The new after-treatment technology is called In-Cylinder Technology Plus (ICT+), said Dan Ustian, Navistar chairman, president and CEO, during a conference call. No specifics were given on the technology, and Navistar took no questions during the call.
Based on its brief description during the call, ICT+ sounds similar to the selective catalytic reduction emissions systems used by all of Navistar’s heavy-duty engine competitors in the United States.
However, in slides accompanying the presentation, Navistar presented ICT+ as distinctly different from “liquid-based after-treatment” systems. SCR uses urea-based diesel exhaust fluid. ICT+ combines the “best attributes” of the company’s current EGR solution with a urea-based treatment system to reduce emissions, spokesman Steve Schrier said after the call.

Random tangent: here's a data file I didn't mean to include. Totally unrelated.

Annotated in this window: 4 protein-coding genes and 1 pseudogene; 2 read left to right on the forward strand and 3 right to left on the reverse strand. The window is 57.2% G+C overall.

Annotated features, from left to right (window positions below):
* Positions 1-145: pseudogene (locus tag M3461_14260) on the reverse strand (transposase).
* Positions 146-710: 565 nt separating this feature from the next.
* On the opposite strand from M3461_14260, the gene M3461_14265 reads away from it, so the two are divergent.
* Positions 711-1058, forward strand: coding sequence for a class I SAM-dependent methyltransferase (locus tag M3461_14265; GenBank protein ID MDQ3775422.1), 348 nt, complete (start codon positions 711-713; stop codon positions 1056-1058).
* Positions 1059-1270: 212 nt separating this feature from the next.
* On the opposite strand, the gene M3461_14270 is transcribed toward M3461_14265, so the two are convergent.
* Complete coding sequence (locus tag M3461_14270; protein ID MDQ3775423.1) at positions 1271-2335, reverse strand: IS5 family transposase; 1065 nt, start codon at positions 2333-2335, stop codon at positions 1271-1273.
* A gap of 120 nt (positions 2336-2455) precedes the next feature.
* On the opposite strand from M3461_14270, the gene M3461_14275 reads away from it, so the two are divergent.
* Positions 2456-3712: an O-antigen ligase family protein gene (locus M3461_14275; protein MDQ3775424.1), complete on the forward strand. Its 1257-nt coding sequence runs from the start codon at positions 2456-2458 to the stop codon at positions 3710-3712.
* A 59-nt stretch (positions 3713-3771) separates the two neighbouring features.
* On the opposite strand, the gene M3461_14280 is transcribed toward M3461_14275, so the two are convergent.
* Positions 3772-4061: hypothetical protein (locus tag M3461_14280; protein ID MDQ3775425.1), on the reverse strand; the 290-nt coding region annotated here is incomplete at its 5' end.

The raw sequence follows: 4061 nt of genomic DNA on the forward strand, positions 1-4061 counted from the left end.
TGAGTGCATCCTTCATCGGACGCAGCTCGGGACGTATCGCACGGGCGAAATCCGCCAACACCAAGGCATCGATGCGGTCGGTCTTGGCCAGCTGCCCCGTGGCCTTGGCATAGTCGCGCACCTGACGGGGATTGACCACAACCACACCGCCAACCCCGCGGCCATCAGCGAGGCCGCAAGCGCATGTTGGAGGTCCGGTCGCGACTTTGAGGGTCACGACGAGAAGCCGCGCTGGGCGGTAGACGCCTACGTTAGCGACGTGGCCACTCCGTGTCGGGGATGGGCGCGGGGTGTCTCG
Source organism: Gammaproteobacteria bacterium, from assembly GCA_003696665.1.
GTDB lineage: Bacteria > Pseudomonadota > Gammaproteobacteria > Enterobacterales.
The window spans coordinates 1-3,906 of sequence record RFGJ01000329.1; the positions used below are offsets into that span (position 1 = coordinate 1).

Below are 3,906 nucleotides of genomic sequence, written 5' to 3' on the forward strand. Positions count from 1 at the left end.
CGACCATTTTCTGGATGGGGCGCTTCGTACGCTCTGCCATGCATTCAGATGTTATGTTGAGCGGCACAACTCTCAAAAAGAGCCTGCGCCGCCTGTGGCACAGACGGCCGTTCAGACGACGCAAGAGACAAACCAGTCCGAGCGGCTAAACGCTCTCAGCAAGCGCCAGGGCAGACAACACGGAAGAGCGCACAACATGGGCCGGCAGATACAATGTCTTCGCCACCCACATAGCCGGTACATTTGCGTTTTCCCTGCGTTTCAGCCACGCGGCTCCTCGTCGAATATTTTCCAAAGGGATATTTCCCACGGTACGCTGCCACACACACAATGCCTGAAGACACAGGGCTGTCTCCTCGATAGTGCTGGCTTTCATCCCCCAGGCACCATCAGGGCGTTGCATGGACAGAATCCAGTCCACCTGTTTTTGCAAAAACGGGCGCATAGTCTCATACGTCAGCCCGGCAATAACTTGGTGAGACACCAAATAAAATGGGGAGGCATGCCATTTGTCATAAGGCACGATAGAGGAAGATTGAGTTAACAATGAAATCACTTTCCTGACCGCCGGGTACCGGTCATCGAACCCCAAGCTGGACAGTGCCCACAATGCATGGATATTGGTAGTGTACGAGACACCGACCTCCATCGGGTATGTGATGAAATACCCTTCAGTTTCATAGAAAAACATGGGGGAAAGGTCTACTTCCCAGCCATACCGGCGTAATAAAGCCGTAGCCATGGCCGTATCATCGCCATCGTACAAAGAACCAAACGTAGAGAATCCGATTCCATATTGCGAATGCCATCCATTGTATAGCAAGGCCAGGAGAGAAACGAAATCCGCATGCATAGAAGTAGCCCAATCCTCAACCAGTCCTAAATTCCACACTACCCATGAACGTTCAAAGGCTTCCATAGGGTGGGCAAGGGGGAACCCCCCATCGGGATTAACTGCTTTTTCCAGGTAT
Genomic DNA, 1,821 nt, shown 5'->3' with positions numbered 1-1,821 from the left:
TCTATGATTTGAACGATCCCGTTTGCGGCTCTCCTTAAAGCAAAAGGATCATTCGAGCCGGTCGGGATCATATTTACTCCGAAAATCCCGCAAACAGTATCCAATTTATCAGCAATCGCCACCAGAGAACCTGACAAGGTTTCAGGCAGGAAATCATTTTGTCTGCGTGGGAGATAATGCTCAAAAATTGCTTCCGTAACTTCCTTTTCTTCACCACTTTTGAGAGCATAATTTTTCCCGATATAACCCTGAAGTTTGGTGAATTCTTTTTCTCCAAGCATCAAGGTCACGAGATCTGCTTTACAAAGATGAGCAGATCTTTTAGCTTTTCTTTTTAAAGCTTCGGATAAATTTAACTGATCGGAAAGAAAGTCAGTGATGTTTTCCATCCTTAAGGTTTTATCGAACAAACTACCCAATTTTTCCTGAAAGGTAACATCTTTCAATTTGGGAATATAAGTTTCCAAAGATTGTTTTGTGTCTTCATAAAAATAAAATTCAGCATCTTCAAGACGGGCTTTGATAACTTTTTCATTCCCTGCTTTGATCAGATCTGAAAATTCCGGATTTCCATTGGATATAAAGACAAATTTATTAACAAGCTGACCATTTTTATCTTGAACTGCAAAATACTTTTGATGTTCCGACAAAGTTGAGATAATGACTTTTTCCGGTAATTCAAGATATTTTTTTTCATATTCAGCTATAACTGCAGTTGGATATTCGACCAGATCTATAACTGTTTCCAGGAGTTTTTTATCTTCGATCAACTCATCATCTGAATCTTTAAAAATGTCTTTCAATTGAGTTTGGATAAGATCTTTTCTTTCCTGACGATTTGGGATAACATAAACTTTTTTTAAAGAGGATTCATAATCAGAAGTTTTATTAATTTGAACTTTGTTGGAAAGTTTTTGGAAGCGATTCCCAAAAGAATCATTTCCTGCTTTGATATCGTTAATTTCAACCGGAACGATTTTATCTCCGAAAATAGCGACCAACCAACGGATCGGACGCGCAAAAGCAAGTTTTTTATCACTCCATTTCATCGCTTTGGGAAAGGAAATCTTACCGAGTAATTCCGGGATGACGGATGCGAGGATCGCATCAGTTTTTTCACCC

Navistar’s MaxxForce 13- and 15-liter engines will use ICT+ beginning early next year.
Navistar took advantage of banked emissions credits from the U.S. Environmental Protection Agency to work on its EGR-only solution past the Jan. 1, 2010, EPA deadline. However, those efforts failed to deliver a compliant engine and the company’s bank of emissions credits is reported to be dwindling rapidly.
A federal appeals court on June 12 rejected EPA’s ruling that allowed Navistar to sell heavy-duty diesel engines that don’t meet the agency’s 2010 emissions standards limiting the amount of oxides of nitrogen (NOx) in diesel exhaust.